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Monsanto Plans to Part with PosilacMonsanto Plans to Part with Posilac

The dairy supplement business will be sold in the next few months.

Jason Vance

August 7, 2008

2 Min Read

On Wednesday Monsanto made the announcement that they were going to be shopping for a buyer of the Posilac bovine somatotropin division. Posilac is an FDA-approved supplement that increases production and efficiency in dairy cattle and has been on the market since 1994.

"We feel that Polisac is a solid and successful product that provides significant value to dairy farmers," said Christie Chavis, the commercial development and strategy head for Monsanto's animal agriculture organization. "However; we feel that repositioning this business with a strategic owner in the animal agriculture industry will allow Monsanto to focus on the growth of our core seeds and traits business. Our long-term growth platforms are focused on corn, soybeans, cotton and vegetables."

Chavis says the divestiture of the Posilac business will ensure dairy producers of being able to continue to obtain the value of the product in their operations. Wednesday's announcement is merely the first step by Monsanto to reposition the division and production and there are no plans to stop production or sales of Posilac.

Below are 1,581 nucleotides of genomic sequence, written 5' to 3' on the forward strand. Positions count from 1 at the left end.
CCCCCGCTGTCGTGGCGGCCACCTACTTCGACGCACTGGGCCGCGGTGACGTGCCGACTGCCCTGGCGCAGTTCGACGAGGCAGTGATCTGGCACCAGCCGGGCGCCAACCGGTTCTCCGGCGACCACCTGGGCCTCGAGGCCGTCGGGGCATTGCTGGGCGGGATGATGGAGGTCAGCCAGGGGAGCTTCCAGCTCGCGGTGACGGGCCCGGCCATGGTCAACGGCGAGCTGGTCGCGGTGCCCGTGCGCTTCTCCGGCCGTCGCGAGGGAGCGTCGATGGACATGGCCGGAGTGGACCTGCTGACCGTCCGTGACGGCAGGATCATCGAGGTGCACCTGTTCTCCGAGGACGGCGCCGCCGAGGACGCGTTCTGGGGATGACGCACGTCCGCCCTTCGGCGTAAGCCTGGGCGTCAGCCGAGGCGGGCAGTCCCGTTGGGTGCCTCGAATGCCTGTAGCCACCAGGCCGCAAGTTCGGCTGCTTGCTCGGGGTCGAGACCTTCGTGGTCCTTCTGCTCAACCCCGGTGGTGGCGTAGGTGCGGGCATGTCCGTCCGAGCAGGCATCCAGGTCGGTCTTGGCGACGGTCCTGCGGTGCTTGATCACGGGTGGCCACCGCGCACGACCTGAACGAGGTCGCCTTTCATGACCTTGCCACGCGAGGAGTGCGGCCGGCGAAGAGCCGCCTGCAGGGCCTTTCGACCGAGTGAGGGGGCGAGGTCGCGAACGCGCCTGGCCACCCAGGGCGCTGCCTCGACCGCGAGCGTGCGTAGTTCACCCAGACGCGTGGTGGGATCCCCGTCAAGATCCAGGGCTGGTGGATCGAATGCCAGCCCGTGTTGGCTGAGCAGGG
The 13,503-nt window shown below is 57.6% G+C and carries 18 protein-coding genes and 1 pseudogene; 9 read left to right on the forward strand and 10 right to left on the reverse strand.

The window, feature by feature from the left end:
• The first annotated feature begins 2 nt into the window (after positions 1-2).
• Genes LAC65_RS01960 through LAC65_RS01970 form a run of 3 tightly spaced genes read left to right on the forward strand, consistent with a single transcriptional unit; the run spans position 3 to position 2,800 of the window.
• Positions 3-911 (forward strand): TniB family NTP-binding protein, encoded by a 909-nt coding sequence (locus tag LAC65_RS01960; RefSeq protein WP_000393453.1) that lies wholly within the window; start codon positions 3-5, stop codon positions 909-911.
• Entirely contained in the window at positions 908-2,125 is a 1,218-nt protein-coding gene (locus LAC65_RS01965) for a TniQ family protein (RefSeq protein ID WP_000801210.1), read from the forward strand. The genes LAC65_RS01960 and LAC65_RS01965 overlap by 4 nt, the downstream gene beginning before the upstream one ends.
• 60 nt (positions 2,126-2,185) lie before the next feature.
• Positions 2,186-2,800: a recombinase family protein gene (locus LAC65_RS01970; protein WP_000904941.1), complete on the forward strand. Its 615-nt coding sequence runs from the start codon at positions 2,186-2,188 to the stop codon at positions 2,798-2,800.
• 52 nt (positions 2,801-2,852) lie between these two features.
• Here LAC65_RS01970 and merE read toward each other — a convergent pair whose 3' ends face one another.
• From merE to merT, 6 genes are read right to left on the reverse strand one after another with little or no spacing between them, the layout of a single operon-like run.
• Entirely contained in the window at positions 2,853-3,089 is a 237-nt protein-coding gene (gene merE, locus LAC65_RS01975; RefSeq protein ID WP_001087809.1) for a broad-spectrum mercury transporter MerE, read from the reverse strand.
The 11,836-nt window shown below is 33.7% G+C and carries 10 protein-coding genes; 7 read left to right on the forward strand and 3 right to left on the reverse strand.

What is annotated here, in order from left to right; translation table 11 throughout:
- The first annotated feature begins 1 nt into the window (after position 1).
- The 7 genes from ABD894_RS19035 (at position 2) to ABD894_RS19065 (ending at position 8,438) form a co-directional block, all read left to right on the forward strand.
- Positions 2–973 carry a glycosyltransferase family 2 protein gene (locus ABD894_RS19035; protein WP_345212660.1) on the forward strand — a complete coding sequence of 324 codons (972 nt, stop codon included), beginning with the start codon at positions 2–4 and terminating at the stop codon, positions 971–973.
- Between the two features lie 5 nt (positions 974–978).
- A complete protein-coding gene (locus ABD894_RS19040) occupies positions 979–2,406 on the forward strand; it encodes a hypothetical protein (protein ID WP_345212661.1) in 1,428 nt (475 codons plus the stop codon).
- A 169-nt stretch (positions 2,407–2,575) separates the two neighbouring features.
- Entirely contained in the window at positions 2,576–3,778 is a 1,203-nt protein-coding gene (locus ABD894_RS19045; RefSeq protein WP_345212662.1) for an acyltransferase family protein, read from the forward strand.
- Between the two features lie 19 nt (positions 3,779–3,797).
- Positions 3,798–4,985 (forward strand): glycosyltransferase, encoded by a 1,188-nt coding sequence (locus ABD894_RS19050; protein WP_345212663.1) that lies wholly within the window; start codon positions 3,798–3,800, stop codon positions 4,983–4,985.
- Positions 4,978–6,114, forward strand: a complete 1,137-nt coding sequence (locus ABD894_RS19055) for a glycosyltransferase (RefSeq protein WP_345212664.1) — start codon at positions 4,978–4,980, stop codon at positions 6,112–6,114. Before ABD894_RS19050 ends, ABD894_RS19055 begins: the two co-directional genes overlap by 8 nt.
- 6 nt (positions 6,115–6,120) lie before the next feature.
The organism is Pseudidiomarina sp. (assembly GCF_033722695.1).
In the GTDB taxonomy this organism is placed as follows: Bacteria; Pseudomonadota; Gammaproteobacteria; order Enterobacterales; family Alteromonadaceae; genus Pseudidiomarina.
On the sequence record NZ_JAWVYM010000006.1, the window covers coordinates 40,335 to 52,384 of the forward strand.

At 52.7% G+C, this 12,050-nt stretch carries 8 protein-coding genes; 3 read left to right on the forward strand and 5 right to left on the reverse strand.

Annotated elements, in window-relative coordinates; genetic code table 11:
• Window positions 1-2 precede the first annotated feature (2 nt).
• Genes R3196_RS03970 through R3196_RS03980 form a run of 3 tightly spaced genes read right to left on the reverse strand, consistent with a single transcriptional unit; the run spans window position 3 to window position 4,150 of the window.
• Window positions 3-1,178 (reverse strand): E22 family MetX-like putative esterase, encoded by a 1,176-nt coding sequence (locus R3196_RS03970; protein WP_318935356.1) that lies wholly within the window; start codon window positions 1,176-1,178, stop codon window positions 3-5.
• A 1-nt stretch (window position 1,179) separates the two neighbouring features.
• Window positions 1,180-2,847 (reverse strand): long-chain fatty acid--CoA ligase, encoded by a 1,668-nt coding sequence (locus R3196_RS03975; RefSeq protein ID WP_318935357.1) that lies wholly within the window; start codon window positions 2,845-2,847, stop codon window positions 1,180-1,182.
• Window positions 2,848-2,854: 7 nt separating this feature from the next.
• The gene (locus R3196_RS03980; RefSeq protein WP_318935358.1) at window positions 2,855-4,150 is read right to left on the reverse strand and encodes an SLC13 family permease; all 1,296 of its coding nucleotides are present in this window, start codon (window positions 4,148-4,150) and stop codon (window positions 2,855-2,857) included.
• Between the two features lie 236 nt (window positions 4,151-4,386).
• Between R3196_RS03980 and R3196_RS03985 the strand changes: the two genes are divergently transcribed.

"We'll continue to maintain all of our operations in this ongoing period," Chavis said. "The announcement today was merely an intent that we will divest this business at some point, but there is no change in the business; it will be business as usual."

So far there is no timeline set for sale of the business. Earlier this year Monsanto closed the production facility it had in Europe and all Posilac is manufactured in its Augusta, Ga. plant, which will be included in any deal for the business.

Chavis emphasized the strength of Posilac in the marketplace, citing better sales of the product this year than ever before. However, she was questioned about the fact that many retailers are moving away from milk produced with the product, and asked how the continued growth was being achieved.

"It's important to keep in mind that only 25% of the milk that is produced in the country is sold as fluid milk," Chavis said. "More than 50% of the production today is used in cheese, so the fluid positions that have been taken by retailers are affecting only a quarter of the market."

According to Chavis, the sustainability pressures on animal agriculture and being able to produce more milk with less cows and the overall carbon footprint implications of that will allow Posilac to have a significant place in the dairy producer's toolbox. A recent study released by Cornell University cited Posilac as an on-farm dairy tool that can reduce the environmental impact of dairy operations.

"This product has very compelling value propositions to dairy producers," Chavis said. "Dairy producers will continue to use this product as a tool to increase and enhance the overall productivity of their herds and make their farms more efficient. I think the environmental consequences of this will be very well received and shows that dairy producers will continue to be stewards of the environment."

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